Lynda Goff Photography
As of 2015, 363 species and 104 genera of Hummingbirds had been described (family: Trochilidae). From Bird Families of the World, Winkler and colleages describe them: "In the super-charged lives of the world's smallest birds, sexual selection has taken over with males vying for mates by competing in leks or defending rich nectar resources. Hummingbirds showcase a dizzying array of plumages, almost all of which rely on odd tail plumes or the angle-sensitive iridescences of their feathers for their effect. The extreme maneuverability of these most acrobatic of birds seems to engender a lack of concern about predators, making them easy to approach near sources of food. Burning energy so fast during the day that most species cannot make it through the night on a stomach full of nectar, most go into torpor every night, even in tropical environments, to reduce energy loss."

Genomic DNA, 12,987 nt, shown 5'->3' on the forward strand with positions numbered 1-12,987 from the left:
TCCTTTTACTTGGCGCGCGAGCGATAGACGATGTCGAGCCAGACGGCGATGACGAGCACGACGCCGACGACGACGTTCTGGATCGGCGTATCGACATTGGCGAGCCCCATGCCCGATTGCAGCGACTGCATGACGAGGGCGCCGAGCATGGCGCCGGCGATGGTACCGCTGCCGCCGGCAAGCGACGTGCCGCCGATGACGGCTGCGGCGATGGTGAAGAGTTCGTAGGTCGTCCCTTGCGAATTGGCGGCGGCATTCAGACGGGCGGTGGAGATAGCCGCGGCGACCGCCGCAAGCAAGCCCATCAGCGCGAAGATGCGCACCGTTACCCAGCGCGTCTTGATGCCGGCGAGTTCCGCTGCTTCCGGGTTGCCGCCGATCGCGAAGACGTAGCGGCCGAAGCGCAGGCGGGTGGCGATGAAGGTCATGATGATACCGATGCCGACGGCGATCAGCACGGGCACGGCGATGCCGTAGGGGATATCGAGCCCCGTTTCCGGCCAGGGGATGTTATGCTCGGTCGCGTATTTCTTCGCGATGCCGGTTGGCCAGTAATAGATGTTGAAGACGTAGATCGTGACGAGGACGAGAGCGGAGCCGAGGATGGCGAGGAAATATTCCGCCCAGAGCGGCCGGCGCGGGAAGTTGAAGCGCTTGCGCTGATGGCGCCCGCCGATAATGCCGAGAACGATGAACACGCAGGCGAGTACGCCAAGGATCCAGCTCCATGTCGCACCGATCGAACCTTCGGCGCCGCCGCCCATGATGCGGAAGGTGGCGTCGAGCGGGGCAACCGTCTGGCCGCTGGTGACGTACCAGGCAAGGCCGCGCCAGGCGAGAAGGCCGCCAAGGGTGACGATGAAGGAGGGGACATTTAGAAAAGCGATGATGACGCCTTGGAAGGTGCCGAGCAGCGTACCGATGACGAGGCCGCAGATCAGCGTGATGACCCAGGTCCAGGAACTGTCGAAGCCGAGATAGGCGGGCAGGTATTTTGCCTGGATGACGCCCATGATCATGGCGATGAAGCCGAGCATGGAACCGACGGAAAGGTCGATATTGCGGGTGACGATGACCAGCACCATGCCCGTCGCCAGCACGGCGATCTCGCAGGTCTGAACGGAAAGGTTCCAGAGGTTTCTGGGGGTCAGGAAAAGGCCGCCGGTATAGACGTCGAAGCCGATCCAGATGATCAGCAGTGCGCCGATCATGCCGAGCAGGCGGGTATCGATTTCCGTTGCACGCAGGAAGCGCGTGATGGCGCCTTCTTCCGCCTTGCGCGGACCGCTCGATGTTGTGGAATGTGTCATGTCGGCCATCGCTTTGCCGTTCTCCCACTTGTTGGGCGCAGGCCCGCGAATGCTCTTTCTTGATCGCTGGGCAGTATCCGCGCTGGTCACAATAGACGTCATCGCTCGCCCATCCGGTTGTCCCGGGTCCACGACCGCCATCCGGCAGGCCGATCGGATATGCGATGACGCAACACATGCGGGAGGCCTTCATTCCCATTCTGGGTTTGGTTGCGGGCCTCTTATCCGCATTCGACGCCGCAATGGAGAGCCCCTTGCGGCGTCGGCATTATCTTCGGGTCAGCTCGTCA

For the convenience of viewers, I have divided my photographs into two galleries - one of species that North Americans might recognize and a second gallery that showcases the diverse array of species I have been fortunate to photography throughout the neotropics.